For Ukraine’s long-term hopes of joining the European Union, the fight against corruption has consistently proven to be the biggest challenge. Western creditors and governments have criticized the country for failing to establish rule of law, giving the Ukrainian government a powerful incentive to prove its credentials by showing its efforts in reforms.
While the Prime Minister Volodymyr Groisman has been trumpeting the country’s progress on law and order (he declared to the German newspaper group Funke Mediengruppe that "A lot of things have happened, specifically in the struggle against corruption.”), the recent criminal case against People’s Will MP Oleksandr Onyschenko could be considered as proof, or possibly a PR tool coming along just at the right time - a good way to demonstrate the newly created anti-corruption bureau NABU efficiency.
The allegations against Onyschenko go like this: he’s accused of being at the head of a “gas scheme,” in which he allegedly embezzled 3 billion Hryvnias through Ukrhasvydobuvannia PJSC (Ukraine’s state-owned gas extractor).
These accusations were relayed by a document posted by Bloc Petro Poroshenko MP Serhiy Leschenko on Facebook few weeks ago.
Since then, the government seems to have made the case a priority. He has been first questioned by the NABU, which, according to him, did not submit any evidence of his involvement in criminal offenses related to gas production, Censor.NET reported.
But the government has become more aggressive in its tactics - last week, police raided the offices of Onyschenko’s attorneys in order to find information, in what could constitute a violation of legal privilege.
According to Censor, Onyschenko called it an example of intimidation, saying, “they are just walking on the first floor smashing windows”.
"Knowing that I have done nothing wrong, I will persuade the procedural committee and parliament not to support these trumped-up charges against me”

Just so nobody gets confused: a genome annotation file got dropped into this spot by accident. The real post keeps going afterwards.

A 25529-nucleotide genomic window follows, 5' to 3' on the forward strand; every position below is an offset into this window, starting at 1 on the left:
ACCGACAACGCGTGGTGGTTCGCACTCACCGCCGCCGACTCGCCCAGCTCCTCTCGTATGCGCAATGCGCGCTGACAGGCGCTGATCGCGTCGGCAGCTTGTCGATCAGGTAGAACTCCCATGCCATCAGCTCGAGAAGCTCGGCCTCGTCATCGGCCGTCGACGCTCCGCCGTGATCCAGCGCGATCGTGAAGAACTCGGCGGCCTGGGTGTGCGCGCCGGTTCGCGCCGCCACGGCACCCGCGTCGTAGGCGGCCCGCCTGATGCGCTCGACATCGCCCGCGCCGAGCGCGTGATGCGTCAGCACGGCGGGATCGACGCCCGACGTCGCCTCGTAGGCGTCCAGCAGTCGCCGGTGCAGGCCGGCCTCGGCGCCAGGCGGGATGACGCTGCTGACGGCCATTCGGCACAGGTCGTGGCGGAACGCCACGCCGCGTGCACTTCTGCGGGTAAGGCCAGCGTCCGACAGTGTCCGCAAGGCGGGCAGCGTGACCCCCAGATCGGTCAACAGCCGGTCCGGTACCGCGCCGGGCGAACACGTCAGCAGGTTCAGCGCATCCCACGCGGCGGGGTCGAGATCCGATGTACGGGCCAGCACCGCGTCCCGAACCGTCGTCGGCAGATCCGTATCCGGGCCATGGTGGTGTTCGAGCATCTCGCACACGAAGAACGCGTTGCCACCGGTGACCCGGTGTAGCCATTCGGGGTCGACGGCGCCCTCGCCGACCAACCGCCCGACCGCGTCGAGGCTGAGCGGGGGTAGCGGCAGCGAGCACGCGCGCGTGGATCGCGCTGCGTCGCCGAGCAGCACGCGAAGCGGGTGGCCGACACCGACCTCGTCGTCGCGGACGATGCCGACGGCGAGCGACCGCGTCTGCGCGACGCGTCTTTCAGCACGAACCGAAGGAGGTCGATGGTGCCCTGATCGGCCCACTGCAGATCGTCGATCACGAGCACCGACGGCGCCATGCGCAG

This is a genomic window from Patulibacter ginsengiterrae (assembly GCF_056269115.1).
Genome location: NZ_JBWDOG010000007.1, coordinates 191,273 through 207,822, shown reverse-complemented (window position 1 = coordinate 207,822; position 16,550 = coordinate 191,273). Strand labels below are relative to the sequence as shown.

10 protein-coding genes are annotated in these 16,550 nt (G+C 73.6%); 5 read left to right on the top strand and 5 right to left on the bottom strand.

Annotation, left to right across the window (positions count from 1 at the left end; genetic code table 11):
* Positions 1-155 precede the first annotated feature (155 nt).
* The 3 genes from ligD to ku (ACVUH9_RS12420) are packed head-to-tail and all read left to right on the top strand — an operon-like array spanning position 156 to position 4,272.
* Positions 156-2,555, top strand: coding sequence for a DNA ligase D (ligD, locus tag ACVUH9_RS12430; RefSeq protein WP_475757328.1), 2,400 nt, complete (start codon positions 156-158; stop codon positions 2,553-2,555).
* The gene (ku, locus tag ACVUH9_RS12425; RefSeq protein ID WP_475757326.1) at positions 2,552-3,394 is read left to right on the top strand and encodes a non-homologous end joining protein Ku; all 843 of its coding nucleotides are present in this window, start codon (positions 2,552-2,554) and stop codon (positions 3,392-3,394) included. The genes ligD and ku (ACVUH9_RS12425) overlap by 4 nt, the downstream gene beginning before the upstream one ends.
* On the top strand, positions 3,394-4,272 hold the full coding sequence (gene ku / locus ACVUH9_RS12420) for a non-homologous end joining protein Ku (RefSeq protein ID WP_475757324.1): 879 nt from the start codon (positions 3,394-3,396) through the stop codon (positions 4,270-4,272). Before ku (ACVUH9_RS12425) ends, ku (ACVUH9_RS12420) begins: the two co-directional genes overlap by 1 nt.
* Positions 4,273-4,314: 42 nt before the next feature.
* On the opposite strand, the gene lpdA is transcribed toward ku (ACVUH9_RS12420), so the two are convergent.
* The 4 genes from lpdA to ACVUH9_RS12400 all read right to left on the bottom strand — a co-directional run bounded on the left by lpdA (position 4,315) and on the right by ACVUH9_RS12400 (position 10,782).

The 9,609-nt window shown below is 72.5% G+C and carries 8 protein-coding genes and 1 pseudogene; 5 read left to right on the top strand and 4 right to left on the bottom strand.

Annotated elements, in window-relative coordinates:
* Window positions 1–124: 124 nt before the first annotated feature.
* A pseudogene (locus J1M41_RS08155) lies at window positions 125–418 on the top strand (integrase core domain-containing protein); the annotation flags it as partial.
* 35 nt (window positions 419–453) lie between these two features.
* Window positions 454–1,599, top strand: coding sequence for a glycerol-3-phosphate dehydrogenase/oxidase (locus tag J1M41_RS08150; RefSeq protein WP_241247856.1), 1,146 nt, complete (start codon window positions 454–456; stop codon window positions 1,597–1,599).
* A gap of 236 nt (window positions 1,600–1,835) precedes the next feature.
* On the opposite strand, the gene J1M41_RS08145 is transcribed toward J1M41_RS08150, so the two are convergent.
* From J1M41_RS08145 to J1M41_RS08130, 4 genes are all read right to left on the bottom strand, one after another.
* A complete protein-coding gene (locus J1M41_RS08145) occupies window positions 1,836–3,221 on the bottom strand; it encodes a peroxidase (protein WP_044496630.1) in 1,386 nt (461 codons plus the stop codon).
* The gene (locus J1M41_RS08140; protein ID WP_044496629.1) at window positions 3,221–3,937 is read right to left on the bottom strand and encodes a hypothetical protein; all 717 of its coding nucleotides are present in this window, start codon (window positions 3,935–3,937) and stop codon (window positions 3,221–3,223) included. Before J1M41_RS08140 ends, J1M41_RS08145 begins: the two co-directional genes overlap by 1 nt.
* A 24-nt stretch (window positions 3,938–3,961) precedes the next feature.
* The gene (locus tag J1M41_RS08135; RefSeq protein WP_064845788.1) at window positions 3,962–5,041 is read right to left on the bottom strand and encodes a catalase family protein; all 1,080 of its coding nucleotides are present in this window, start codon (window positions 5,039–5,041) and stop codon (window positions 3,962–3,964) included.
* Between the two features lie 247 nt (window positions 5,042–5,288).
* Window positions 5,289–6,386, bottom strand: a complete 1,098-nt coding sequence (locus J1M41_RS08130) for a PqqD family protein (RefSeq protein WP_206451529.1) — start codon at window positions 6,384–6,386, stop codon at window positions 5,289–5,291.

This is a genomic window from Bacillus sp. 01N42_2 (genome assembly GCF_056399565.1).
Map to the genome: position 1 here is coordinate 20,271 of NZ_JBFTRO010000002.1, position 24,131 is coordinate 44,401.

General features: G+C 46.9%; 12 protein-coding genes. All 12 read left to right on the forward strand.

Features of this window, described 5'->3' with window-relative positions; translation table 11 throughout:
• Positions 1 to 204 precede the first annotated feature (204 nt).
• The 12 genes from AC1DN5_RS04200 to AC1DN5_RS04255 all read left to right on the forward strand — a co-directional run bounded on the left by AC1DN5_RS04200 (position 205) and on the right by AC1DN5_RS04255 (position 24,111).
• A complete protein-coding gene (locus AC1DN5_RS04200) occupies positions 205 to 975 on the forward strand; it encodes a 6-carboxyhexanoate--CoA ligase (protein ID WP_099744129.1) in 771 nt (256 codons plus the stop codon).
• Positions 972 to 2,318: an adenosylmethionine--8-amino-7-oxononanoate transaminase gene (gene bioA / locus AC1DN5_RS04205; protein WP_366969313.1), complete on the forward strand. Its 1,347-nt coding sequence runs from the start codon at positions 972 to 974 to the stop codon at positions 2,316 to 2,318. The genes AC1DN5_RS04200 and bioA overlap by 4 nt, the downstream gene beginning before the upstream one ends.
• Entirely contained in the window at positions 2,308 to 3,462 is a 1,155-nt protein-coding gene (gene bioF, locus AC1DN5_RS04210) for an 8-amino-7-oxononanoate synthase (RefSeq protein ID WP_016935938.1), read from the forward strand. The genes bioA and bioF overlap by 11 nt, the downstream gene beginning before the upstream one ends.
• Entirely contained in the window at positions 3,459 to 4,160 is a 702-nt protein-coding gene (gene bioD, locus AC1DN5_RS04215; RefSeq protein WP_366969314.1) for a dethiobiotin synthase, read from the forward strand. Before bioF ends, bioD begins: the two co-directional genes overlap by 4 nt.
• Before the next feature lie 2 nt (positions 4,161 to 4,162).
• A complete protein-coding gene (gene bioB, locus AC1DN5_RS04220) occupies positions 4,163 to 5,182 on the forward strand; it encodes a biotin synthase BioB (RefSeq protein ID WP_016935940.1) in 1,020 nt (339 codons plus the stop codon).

Unfortunately for him, on 19 June, the Anti-Corruption Prosecutor’s Office, Yuriy Lutsenko, proposed to press charges against him: 275 MPs of the Rada voted to make him eligible for legal liability regarding the allegations. Over three separate votes, they voted for Onyschenko’s prosecution, detention and arrest; and further on this 5 July, they finally voted to lift his parliamentary immunity.
Tymoshenko’s people raise controversy
According to the analysis of magazine EU Reporter, the case could be part of a phenomenon of deprivation of businesses, governed by President Poroshenko to actually perpetuate corruption and redistribute the capital seized among his business partners. Onyshchenko himself believes in a process set up in order to grab his assets.
Onyschenko has found an ally in Batkyvschyna party leader Yuliya Tymoschenko, who recently called the case a “raider process” from the time of Yanukovych in an interview on Channel 112.
“Onyshchenko is a public person, but how many of those who aren’t and faced with same deprivation?”
To her, the Onyschenko case is a parallel of what she experienced under Yanukovych. She recently told German Der Spiegel that the Ukrainian government still defends oligarchs’ interests, they all work together and own the majority of the economy and medias.magazine
She also went on to criticize the anti-corruption institutions which brought the case:
“NABU, Anti-Corruption Prosecutor’s Office – all they are just illusions, they won’t touch real generators of corruption in the country. NABU depends on the country’s top leadership, they do orders: they closed the cases against Gontareva, against the Minister of Finance, against deputies of PPB (Petro Poroshenko’s Block), who stand at the head of corruption; they cover up corruption of who is in charge. All corrupt officials from the previous government were released. All the leaders of corruption sitting in senior positions in the government today.”
Kateryna Odarchenko, who is at the head of ‘PolitA’ (an Institute working for Democracy and Development in Ukraine) said,
“The scenario of Yanukovych is repeated to monopolize influence and power.”
Onyshchenko can also count on former Bloc Yuliya Tymoshenko parliamentarian Oleh Lyashko’s support, who has declared: “Tomorrow we will continue to block the rostrum and come forth with our demands on gas, corruption, offshore companies, and the rest.”
Evgen Vorobyov, a Kyiv-based political analyst, noted in a tweet that Onyschenko was rumored to be a funding source for Tymoshenko’s political party.
“It is just a ‘coincidence’ that Tymoshenko started blocking wrote on Twitter parlmt work after immunity of the MP rumored her party's financier was repealed,” Vorobyov
Therefore, this scandal is doubly interesting for the Ukrainian government: on one side, it gives concrete proof of the efforts made by the Ukrainian government regarding corruption, and on the other, he weakens a potential political rival.